A total eclipse of the Moon occurred on Sunday 9 November, 2003 UT, lasting from 22:16 on 8 Nov–04:20 UT. The Moon barely edged into total eclipse for 22 minutes exactly. With the Moon just 2% of its diameter into the Earth's umbral shadow, the Moon may have been quite bright, but even so, this should have been worth seeing for observers over the Americas, Europe, Asia, and Africa. The partial eclipse lasted for 3 hours and 31 minutes in total.

The timings of the phases of the eclipse are as follows. You would have been able to see each phase of the eclipse if the Moon was up at the corresponding time as seen from your location; however the penumbral phase would have been very difficult to see in practice:

Penumbral eclipse began: 22:16:59 on 8 Nov UT
Partial eclipse began: 23:32:50 on 8 Nov UT
Total eclipse began: 01:07:34 UT
Maximum eclipse: 01:18:33 UT
Total eclipse ended: 01:29:32 UT
Partial eclipse ended: 03:04:15 UT
Penumbral eclipse ended: 04:20:08 UT

During this eclipse the Moon was just a day before apogee, making it very small. At maximum eclipse it was 0.498° in apparent diameter, which is 6.1% smaller than average. The statistics page has information on the ranges of the sizes of the Sun and Moon.

Interactive Map

This map shows the visibility of the eclipse at various stages. The bright area in the middle saw the whole eclipse; the coloured bands to the right saw the start of the eclipse, and those on the left saw the end. Note that the map is approximate, and if you were near the edge of the area of visibility, the moon was very close to the horizon and may not have been practically visible.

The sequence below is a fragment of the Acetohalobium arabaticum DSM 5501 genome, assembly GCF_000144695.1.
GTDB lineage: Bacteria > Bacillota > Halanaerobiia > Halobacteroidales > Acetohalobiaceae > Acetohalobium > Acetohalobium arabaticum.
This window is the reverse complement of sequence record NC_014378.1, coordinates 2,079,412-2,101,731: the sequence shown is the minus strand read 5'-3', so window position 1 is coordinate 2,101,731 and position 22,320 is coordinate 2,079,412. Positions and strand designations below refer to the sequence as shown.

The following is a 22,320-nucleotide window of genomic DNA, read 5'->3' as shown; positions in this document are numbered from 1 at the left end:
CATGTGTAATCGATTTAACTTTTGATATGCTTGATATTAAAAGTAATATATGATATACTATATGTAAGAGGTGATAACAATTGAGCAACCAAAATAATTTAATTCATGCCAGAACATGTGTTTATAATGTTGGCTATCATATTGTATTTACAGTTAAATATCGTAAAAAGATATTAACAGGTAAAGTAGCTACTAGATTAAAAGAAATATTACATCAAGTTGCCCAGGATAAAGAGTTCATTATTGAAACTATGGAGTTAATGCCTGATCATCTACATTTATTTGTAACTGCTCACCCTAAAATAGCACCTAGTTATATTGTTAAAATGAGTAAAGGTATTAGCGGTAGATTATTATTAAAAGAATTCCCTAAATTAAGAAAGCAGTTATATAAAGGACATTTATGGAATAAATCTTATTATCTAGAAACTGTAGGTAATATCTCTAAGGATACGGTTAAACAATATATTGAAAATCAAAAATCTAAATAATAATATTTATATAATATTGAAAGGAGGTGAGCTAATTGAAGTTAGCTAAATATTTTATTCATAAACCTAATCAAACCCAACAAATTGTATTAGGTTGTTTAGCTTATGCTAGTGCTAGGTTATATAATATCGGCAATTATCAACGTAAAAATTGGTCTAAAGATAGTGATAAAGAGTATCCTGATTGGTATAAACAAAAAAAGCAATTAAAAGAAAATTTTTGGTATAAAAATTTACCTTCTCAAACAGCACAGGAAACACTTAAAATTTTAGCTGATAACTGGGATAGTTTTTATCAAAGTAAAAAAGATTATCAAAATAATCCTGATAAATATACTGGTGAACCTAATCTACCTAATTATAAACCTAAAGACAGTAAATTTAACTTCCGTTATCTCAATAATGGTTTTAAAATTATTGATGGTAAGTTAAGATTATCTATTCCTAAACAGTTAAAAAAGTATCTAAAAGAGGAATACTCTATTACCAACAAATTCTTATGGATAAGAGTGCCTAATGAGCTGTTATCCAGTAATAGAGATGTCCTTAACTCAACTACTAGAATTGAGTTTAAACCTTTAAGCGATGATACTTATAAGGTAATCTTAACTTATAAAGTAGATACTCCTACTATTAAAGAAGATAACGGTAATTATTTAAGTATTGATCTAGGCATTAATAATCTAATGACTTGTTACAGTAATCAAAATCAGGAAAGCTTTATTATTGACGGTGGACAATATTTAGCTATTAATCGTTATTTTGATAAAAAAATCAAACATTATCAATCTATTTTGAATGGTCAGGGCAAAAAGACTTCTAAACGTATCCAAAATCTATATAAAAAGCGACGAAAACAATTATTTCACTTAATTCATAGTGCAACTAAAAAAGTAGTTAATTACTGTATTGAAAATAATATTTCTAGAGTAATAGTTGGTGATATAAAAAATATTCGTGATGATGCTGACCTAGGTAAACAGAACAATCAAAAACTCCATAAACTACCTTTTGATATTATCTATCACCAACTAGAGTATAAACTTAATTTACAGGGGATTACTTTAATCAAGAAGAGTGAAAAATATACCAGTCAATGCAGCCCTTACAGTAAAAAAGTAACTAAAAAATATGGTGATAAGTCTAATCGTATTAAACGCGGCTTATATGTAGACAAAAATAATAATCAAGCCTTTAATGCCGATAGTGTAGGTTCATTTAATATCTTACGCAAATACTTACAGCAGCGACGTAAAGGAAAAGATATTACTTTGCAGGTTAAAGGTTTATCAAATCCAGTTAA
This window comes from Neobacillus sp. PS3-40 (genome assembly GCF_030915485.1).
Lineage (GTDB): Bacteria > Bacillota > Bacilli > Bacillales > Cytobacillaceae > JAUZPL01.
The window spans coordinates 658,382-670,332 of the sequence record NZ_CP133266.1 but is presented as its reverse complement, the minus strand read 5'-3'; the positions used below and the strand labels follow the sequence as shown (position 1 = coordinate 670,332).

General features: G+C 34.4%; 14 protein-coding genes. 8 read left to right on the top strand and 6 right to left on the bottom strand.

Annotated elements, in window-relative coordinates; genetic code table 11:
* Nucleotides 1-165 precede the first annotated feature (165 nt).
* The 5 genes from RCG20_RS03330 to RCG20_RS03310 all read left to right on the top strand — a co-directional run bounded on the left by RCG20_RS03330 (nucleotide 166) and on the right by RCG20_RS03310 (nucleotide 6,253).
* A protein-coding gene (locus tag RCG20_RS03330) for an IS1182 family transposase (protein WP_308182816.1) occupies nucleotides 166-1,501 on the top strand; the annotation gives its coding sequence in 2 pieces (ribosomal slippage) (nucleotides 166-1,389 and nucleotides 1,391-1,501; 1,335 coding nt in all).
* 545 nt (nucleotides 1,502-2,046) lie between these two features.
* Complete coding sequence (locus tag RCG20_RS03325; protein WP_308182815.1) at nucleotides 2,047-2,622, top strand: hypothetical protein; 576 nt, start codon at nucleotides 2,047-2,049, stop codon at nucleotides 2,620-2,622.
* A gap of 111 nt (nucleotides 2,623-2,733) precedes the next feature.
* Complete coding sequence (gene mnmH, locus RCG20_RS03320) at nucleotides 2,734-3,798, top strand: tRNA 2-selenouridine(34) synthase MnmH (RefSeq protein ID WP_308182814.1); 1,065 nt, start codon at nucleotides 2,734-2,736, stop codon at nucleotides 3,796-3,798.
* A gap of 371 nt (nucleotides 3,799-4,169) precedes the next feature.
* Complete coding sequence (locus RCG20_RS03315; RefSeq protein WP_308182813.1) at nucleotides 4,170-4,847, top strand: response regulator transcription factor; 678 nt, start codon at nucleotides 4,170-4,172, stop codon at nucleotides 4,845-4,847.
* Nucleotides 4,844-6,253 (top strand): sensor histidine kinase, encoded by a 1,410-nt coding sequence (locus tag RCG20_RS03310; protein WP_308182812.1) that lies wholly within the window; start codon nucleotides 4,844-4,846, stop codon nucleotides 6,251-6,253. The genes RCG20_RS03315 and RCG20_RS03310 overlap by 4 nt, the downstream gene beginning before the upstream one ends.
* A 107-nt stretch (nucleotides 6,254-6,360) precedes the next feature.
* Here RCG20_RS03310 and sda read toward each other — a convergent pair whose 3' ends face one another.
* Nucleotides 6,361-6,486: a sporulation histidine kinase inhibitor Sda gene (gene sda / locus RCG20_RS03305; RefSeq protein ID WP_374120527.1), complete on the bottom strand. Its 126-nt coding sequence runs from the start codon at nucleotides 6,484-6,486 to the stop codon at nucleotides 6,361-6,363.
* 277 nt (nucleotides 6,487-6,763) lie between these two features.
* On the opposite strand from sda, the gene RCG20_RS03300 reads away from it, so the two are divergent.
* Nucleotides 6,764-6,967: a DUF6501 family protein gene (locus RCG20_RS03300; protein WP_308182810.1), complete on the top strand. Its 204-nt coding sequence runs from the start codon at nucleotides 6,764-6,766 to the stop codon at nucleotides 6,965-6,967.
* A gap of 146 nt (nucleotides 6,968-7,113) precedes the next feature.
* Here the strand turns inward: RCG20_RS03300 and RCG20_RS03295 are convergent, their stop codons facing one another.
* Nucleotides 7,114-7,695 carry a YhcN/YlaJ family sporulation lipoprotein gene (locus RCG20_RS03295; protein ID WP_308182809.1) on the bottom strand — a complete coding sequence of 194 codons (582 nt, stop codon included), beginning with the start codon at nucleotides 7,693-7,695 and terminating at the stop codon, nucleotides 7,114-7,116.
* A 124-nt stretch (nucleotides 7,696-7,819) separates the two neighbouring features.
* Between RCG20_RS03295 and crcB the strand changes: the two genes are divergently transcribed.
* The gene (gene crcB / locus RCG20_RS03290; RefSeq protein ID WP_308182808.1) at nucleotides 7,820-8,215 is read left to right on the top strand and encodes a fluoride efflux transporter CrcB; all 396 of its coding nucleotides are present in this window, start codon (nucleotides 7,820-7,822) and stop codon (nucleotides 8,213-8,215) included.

You can use the zoom controls to zoom in and out, and pan to see areas of interest. Hover your mouse over the tags to see what was visible from each area on the map. The green marker in the centre shows where the Moon was directly overhead at maximum eclipse.

Overview Map

This map sourced from NASA's Eclipse Web Site shows the visibility of the eclipse. (Click on it for the full-sized version.)

Eclipse Season and Saros Series

This eclipse season contains 2 eclipses:

This was the 44th eclipse in lunar Saros series 126.The surrounding eclipses in this Saros series are:

Eclipse Parameters

UT Date/time (max) 01:18:34 on 9 Nov UT TDT Date/time (max) 01:19:38 on 9 Nov TDT
Saros Series 126 Number in Series 43
Penumbral Magnitiude 2.1139 Central Magnitiude 1.0178
Gamma -0.4319 Path Width (km)
Delta T 1m04s Error ± 0m00s (95%)
Penumbral Duration 6h03m Partial Duration 3h31m
Total Duration 22m00s
Partial Rating Total Rating
Sun Distance 148195853 km (22.8%) Moon Distance 405607 km (97.8%)
Sun Diameter 0.538° Moon Diameter 0.491° - 0.498°
Perigee 11:34 on 26 Oct UT Apogee 12:06 on 10 Nov UT
Contact p1 22:16:59 on 8 Nov UT Contact p2
Contact u1 23:32:50 on 8 Nov UT Contact u2 01:07:34 on 9 Nov UT
Max eclipse 01:18:33 on 9 Nov UT
Contact u3 01:29:32 on 9 Nov UT Contact u4 03:04:15 on 9 Nov UT
Contact p3 Contact p4 04:20:08 on 9 Nov UT

Note that while all dates and times on this site (except where noted) are in UT, which is within a second of civil time, the dates and times shown in NASA's eclipse listings are in the TDT timescale.

The Sun and Moon distances are shown in km, and as a percentage of their minimum - maximum distances; hence 0% is the closest possible (Earth's perihelion, or the Moon's closest possible perigee) and 100% is the farthest (aphelion, the farthest apogee). The statistics page has information on the ranges of sizes of the Sun and Moon.

Data last updated: 2015-06-21 22:11:46 UTC.